“We don’t do one”

“But it says here on the board…” pointing to the ‘Special ticket’ sign in front of me. This seemed to jog his memory.

“Oh yes!”

“One special ticket then please”

“We don’t do them here, you need to go elsewhere.”

“Do you have a map?”

“No”

“What’s that behind you?” pointing to the pile of maps.

Finally arriving at another, identical booth i tried to pay with a 1000 baht note.

“No change!” the women said, while hundreds of 100, 20 and 50 baht notes lay in front of her. Slightly agitated by now I politely pointed to them.

Eventually i hired a bike and began my explorations.

The first temple i happened upon was Wat Mahatat, the jewel in the Sukhothai crown, a majestic example of the architectural trends and fashions of the time, typified by the lotus bud spire gracing the top of the main stuppa. I later learnt the lotus represents spiritual purity - lotus flowers emerge from dirty murky lakes and ponds closed and protected by outer leaves. Reaching the surface they blossom immaculately. Metaphorically speaking the human mind lies pregant with the same possibility. Theravada Buddhism, the main buddhist school in South-East Asia holds that the transendence of impure and muddying material desires reveals an unblemished human nature - a blossoming if you will. Again buildings are more than just bricks and mortar, but signify important beliefs, ideas and theories.

Another example Wat Sorasah was unremarkable except for the elephants surrounding the base, reflecting either the belief elephants support the religion or a representation of the animals populating the foothills of Mount Sumaru (the residence of the gods).

The other temples ranged from large, sprawling complexes packed with different sized, red and black, crumbling or collapsed chedi’s. Less claustraphobic, simpler temples were designed around raised walkways of tall columns leading to statues of buddha or bell shaped towers.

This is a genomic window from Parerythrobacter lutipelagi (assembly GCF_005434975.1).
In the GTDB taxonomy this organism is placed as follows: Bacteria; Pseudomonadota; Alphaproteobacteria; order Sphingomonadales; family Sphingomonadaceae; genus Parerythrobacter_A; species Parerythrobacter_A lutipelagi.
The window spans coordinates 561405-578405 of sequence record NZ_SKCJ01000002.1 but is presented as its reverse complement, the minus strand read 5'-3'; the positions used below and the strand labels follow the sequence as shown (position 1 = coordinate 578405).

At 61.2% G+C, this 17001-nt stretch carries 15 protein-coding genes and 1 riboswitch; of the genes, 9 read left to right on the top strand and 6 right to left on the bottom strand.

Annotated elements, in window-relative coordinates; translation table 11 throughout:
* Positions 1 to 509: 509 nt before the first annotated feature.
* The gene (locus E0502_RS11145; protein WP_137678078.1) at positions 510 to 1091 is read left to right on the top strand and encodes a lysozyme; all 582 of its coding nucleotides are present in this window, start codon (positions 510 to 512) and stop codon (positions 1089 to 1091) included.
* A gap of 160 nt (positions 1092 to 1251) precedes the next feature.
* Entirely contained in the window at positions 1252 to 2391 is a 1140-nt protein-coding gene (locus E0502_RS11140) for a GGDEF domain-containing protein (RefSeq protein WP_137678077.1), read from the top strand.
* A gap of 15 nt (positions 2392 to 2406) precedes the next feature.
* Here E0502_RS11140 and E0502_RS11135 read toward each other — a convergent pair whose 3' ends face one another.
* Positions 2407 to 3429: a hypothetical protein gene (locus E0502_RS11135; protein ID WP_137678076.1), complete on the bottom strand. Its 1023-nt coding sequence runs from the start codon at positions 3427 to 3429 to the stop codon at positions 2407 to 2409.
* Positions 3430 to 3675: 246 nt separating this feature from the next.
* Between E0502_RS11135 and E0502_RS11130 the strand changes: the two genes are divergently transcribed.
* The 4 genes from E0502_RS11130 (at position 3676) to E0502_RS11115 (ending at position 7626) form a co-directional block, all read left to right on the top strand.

Elsewhere temples were packed with detailed and intricately carved prangs guarding the back of cosy walled courtyards. Lazy cats were sprawled snoozing in the midday sun. Everywhere plasterwork reliefs were slowly succumbing to erosion, revealing ill fitting and thin bricks. From these nooks and crannies small plants had sprouted forth from rooftops or the side of walls, and moss covered damp walls and dank alleyways.

Wat si Uhum was the most impressive however. It contained a huge seated buddha with one hand draped over its knee. Conforming to the 32 rules governing the depiction of buddha in sculpture this pose represented his subjugation of Mara (the evil one). It was all the more imposing in that it was squeezed in an open walled building just inches from the walls. A thin entrance through the front wall allows the statue to peer out from the confined space. It looks rather comical from a distance - two eyes gazing out at you like a giant jack-in-the-box ready to pounce.

In the middle of a large lake, itself situated in the middle of the park lay a small island with insignificant yet shaded temple ruins on. Sat for lunch and admired the view - a lake dotted with pink and white lotus blossoms, and beyond more impressive temple ruins with a statue of buddha peering over the water at me. Not too shabby! The image was, i believe one of a number of Celonese inspired Buddha statues (a 9m one stood in a corner of Wat Mahatat) reminding me that just as religious images and artwork can be indigenised and nativised Buddhism, along with Christianty, Islam and Judaism (and most likely the other major religions) are often interpreted and internalized through national or local cultures, adopting and adapting.

On another island was Wat sa Si. If this had been the first wat i had ever seen i would have gaped in amazement. Compared to others it was run of the mill. I now understood the travellers i had met who, already seeing more impressive temples in Cambodia, were far from overwhelmed by temples i found fascinating.

My last day i spent the afternoon perusing the nearby museum. It was interesting in a mostly lethargic sense. However i did see a stucco from Trapang Tong Lang which showed buddha descending from Tavatisma heaven flanked by Indra, Brahma and a host of other gods. Buddhism remains clouded to me but i am increasingly intrigued at how similar some schools of belief are to other religions, especially in light of the distinctness so often attributed to it vis-a-vis Islam, Christianity and so forth.